Gold Mining in China

Topics: Mining, Gold mining, China Pages: 7 (2404 words) Published: April 29, 2013
Gold Mining in China
Kelsey Flynn
College of Southern Maryland

As of 2012 China has the second largest economy in the world with a Gross Domestic Product of 7.298 trillion US dollars; that is 9.1% more that it was in 2011. The countries growth is expected to steadily increase by an average 9.5 % between 2012 -2015. This would lead many firms to believe that selling their product or even moving their firm to China would be a smart business move. However, when doing so you should know the ins and outs of the market in which you plan to do business. You should also know the economic, cultural, and political forces that you will be going up against by doing business there.

A major leader in the mining industry in China is the Zijin Mining Group. It is led by Chairman, President, and Chief Engineer Chen Jinghe. Last year it saw a 44.77% sales growth just between 2010 and 2011. Zijin had a net income of 897.44 million in 2011. They own 8 gold mines including the Zijinshan Gold Mine, which is the largest open pit in China. The opportunity for discovering and mining gold is clearly abundant in China. One major issue you will run into, as Google saw in 2007 when they attempted to open a market in China, is the government.

Chinese government has recognized the importance of a strong mineral industry for its ever growing economy. Until recently the country had very strict laws controlling the exploration, mining, and selling of gold and silver that came out of the land. Under the 1983 rule put in place by the Bank of China, all gold that was to be purchased or distributed had to be sold to the Bank of China. Exporting gold was illegal; the metal was considered “special industry.” Foreign entities and individuals were allowed to invest in mineral exploration and exploitation abiding by the Mineral Resource Law, and were subject to all other laws. While they are still subject to the Mineral Resource Law and all other laws in China, the Mineral Resource Law was amended in 1996 allowing foreign investment enterprises to be treated the same as domestic enterprises. One of China’s goals is to increase government revenues, technology, and raw materials. They have realized that allowing such investors is the best way to achieve this goal at a faster rate. However, doing business in China provides many obstacles and can be extremely risky, even more so for the mining industry. There are several rules and regulations set in place by all forms of government. China has a tri-level structured government. They include The National People’s Congress, State Administration, and Provincial Congresses. Each of these tiers has their own policies and rules that everyone must abide by, everyone including foreign businesses in China. There are several steps you must go through to mine in China. They have recently adopted a “permit” type system. Exploration Permits can be purchased by the Central or the Provincial Bureau of Land and Resources. They issue licenses in 3 year leases and they only allow your exploration in a certain area of the land (usually about 848 acres.) If a deposit is found after purchasing the Exploration Permit the licensee may apply for a 2 year renewal or retention of the exploration right within 30 days of the expiration of the previous exploration term. The Ministry of Land and Resources is in charge of approving exploitation applications. Along with those applications and permits there are several taxations through each level of government for mining minerals. According to the Environmental Protection Agency Chinese mining accounts for 85% of Chinese solid waste each year. The government taxes firms based on the level of emissions they put in the environment, which according to the statistic above, emissions for mining companies is quite substantial. A seven step process for foreign exploration investment has been formulated at the Central Government level. Those steps are: inquire...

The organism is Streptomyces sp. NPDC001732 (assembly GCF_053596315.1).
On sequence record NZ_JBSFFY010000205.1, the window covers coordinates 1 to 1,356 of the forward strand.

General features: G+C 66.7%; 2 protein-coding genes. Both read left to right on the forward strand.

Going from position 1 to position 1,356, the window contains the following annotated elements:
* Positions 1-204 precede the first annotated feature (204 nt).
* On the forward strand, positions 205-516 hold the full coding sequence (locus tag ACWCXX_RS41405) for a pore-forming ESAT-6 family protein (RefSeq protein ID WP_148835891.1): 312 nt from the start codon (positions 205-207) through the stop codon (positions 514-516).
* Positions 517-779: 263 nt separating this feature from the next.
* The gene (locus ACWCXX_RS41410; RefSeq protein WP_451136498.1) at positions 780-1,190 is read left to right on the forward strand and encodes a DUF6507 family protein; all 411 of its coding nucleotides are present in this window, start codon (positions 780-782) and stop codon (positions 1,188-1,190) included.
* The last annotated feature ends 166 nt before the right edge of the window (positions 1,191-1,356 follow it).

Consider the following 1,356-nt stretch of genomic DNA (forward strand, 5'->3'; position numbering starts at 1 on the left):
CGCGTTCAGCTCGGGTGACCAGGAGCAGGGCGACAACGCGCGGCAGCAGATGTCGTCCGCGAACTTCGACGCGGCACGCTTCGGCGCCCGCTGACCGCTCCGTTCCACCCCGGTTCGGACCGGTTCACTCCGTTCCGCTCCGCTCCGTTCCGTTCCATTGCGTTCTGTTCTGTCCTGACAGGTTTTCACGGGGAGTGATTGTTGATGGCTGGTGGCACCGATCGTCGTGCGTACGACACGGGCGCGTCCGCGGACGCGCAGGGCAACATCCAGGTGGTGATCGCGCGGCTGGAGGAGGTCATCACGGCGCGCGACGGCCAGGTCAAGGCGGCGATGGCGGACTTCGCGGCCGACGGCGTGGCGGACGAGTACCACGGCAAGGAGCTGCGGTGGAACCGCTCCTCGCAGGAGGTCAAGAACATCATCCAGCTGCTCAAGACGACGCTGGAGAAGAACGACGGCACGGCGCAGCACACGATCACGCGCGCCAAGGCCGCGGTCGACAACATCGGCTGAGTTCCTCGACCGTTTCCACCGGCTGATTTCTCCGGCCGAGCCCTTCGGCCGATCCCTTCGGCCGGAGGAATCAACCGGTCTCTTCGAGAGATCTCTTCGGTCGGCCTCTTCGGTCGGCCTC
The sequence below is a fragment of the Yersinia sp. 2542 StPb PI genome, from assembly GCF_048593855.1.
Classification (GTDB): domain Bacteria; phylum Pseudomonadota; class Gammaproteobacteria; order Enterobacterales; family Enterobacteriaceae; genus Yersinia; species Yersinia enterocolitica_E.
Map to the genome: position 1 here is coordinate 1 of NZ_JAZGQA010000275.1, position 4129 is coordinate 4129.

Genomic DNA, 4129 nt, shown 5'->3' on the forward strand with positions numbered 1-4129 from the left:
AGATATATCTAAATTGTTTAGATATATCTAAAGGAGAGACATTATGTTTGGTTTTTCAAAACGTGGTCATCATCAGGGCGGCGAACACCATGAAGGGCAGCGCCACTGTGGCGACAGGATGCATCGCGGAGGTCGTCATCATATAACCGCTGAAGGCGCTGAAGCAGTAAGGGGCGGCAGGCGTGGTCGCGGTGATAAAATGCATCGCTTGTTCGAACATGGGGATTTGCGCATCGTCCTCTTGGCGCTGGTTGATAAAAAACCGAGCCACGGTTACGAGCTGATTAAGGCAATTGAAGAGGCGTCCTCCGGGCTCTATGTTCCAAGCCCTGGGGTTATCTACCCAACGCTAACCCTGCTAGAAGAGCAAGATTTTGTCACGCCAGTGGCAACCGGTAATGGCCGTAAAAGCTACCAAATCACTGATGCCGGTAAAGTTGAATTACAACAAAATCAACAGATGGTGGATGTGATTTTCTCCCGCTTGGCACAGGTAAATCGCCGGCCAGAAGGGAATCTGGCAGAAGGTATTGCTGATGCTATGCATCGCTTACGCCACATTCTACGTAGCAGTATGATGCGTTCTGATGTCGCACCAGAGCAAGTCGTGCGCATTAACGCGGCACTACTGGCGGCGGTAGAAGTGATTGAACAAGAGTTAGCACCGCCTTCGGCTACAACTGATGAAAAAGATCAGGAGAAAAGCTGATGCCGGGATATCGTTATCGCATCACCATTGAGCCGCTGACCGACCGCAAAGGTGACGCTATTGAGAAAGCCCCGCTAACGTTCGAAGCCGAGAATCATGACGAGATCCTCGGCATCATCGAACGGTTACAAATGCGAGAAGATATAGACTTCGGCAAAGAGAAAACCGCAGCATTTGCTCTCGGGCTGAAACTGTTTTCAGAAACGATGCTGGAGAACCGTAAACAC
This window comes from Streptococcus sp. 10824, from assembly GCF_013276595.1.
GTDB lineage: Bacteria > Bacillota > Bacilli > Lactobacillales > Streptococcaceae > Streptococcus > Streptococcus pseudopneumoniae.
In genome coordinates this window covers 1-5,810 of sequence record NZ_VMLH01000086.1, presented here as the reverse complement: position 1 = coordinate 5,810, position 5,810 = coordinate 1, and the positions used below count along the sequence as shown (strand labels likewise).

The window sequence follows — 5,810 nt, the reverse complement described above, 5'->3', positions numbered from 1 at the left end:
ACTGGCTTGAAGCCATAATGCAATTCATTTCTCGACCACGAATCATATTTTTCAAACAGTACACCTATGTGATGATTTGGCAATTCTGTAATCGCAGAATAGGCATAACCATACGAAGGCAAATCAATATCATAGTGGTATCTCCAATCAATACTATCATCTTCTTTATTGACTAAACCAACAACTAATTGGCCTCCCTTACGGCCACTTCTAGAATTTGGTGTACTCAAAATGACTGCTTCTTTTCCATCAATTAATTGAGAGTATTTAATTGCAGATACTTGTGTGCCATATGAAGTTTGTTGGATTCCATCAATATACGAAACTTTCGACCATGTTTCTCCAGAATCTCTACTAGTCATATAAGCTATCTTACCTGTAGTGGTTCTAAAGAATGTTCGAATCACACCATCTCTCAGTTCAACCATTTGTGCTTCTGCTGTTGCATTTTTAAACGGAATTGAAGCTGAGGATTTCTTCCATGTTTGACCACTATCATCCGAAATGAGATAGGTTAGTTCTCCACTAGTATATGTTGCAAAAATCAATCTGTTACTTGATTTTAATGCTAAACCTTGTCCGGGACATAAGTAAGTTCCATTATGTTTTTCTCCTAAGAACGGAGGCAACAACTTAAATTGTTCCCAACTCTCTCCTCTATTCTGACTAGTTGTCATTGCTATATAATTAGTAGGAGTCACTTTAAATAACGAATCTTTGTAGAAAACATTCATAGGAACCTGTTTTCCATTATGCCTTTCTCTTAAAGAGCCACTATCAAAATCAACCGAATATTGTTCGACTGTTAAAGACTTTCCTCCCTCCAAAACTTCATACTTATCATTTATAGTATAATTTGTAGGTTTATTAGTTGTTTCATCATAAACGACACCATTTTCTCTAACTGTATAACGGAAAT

Cited: CENTRAL ASIA: Politics fuels resource nationalism. (2012). (). United Kingdom: Oxford Analytica Ltd. Retrieved from
China Data
China: No right to work | The Economist. (2004, September 9). The Economist - World News, Politics, Economics, Business & Finance. Retrieved November 20, 2012, from
Chuin-Wei Yap
Glain, S. (2006). A TALE OF TWO CHINAS. Smithsonian, 37(2), 40-49.
Gold touches two and half week low-price level
Guo, M. (2012). Japanese new patent law: Lessons for china. Beijing Law Review, 3(3), 132-135. Retrieved from
Li, M. (2008). When in China. Communication World, 25(6), 34-37.
Qiang, H
Continue Reading

Please join StudyMode to read the full document

You May Also Find These Documents Helpful

  • Mining Problems in Ghana Essay
  • An Investigation Into Accidents Prevention Efforts in a Particular Mining Industry in Limpopo (South Africa) Essay
  • The Impact of Mining Essay
  • African Barrick Gold Essay
  • Gold Mining Essay
  • Essay about Gold Mining
  • Gold and Diamond Mining of Africa Essay
  • Today, the status of gold mining Essay

Become a StudyMode Member

Sign Up - It's Free